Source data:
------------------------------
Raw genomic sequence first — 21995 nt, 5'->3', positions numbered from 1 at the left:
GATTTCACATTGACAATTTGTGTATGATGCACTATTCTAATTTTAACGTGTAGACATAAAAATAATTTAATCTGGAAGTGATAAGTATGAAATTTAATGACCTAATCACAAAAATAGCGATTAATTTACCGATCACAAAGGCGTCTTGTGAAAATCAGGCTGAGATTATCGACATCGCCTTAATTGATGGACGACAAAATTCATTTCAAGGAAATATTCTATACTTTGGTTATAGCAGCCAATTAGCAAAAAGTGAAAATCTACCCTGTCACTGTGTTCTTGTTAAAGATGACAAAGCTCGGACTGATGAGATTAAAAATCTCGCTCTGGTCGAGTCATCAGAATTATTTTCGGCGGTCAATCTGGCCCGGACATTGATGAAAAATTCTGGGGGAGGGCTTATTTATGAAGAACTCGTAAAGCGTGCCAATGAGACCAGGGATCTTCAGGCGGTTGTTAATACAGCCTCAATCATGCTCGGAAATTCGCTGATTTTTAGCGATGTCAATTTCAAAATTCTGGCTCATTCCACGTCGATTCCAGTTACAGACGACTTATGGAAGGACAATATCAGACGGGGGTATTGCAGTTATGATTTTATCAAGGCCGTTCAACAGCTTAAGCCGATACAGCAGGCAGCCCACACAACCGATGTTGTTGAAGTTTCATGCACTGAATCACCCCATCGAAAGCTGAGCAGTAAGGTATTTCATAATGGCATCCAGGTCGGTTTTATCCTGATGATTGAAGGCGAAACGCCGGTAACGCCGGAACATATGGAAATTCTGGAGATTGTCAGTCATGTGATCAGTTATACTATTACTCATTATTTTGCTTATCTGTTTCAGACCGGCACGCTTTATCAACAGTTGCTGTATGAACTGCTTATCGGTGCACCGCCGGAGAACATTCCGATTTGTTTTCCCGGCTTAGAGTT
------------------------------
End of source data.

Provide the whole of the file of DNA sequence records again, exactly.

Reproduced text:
Raw genomic sequence first — 21995 nt, 5'->3', positions numbered from 1 at the left:
GATTTCACATTGACAATTTGTGTATGATGCACTATTCTAATTTTAACGTGTAGACATAAAAATAATTTAATCTGGAAGTGATAAGTATGAAATTTAATGACCTAATCACAAAAATAGCGATTAATTTACCGATCACAAAGGCGTCTTGTGAAAATCAGGCTGAGATTATCGACATCGCCTTAATTGATGGACGACAAAATTCATTTCAAGGAAATATTCTATACTTTGGTTATAGCAGCCAATTAGCAAAAAGTGAAAATCTACCCTGTCACTGTGTTCTTGTTAAAGATGACAAAGCTCGGACTGATGAGATTAAAAATCTCGCTCTGGTCGAGTCATCAGAATTATTTTCGGCGGTCAATCTGGCCCGGACATTGATGAAAAATTCTGGGGGAGGGCTTATTTATGAAGAACTCGTAAAGCGTGCCAATGAGACCAGGGATCTTCAGGCGGTTGTTAATACAGCCTCAATCATGCTCGGAAATTCGCTGATTTTTAGCGATGTCAATTTCAAAATTCTGGCTCATTCCACGTCGATTCCAGTTACAGACGACTTATGGAAGGACAATATCAGACGGGGGTATTGCAGTTATGATTTTATCAAGGCCGTTCAACAGCTTAAGCCGATACAGCAGGCAGCCCACACAACCGATGTTGTTGAAGTTTCATGCACTGAATCACCCCATCGAAAGCTGAGCAGTAAGGTATTTCATAATGGCATCCAGGTCGGTTTTATCCTGATGATTGAAGGCGAAACGCCGGTAACGCCGGAACATATGGAAATTCTGGAGATTGTCAGTCATGTGATCAGTTATACTATTACTCATTATTTTGCTTATCTGTTTCAGACCGGCACGCTTTATCAACAGTTGCTGTATGAACTGCTTATCGGTGCACCGCCGGAGAACATTCCGATTTGTTTTCCCGGCTTAGAGTT